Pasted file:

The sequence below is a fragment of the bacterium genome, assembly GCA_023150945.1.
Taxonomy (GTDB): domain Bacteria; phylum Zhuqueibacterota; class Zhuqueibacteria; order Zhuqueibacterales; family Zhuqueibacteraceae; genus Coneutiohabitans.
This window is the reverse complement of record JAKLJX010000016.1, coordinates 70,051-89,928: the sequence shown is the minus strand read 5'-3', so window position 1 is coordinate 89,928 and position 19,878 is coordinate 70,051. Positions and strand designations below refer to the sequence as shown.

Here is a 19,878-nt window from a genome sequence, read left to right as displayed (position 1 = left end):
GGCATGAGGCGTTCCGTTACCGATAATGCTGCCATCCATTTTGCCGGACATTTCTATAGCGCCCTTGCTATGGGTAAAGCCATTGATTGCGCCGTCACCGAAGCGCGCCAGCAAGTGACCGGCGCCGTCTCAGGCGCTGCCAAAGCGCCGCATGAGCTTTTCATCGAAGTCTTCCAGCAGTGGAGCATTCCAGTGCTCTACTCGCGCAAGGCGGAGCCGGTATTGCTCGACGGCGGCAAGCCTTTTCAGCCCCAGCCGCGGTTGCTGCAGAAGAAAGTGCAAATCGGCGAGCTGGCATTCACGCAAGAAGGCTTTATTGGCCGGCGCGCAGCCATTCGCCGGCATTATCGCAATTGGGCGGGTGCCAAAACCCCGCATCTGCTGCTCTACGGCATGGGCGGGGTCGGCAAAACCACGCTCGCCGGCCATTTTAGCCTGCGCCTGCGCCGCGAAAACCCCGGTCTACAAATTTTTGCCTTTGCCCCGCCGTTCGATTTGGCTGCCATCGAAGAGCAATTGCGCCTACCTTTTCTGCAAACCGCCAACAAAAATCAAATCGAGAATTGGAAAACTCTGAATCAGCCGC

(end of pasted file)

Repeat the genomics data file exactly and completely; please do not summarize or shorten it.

The sequence below is a fragment of the bacterium genome, assembly GCA_023150945.1.
Taxonomy (GTDB): domain Bacteria; phylum Zhuqueibacterota; class Zhuqueibacteria; order Zhuqueibacterales; family Zhuqueibacteraceae; genus Coneutiohabitans.
This window is the reverse complement of record JAKLJX010000016.1, coordinates 70,051-89,928: the sequence shown is the minus strand read 5'-3', so window position 1 is coordinate 89,928 and position 19,878 is coordinate 70,051. Positions and strand designations below refer to the sequence as shown.

Here is a 19,878-nt window from a genome sequence, read left to right as displayed (position 1 = left end):
GGCATGAGGCGTTCCGTTACCGATAATGCTGCCATCCATTTTGCCGGACATTTCTATAGCGCCCTTGCTATGGGTAAAGCCATTGATTGCGCCGTCACCGAAGCGCGCCAGCAAGTGACCGGCGCCGTCTCAGGCGCTGCCAAAGCGCCGCATGAGCTTTTCATCGAAGTCTTCCAGCAGTGGAGCATTCCAGTGCTCTACTCGCGCAAGGCGGAGCCGGTATTGCTCGACGGCGGCAAGCCTTTTCAGCCCCAGCCGCGGTTGCTGCAGAAGAAAGTGCAAATCGGCGAGCTGGCATTCACGCAAGAAGGCTTTATTGGCCGGCGCGCAGCCATTCGCCGGCATTATCGCAATTGGGCGGGTGCCAAAACCCCGCATCTGCTGCTCTACGGCATGGGCGGGGTCGGCAAAACCACGCTCGCCGGCCATTTTAGCCTGCGCCTGCGCCGCGAAAACCCCGGTCTACAAATTTTTGCCTTTGCCCCGCCGTTCGATTTGGCTGCCATCGAAGAGCAATTGCGCCTACCTTTTCTGCAAACCGCCAACAAAAATCAAATCGAGAATTGGAAAACTCTGAATCAGCCGC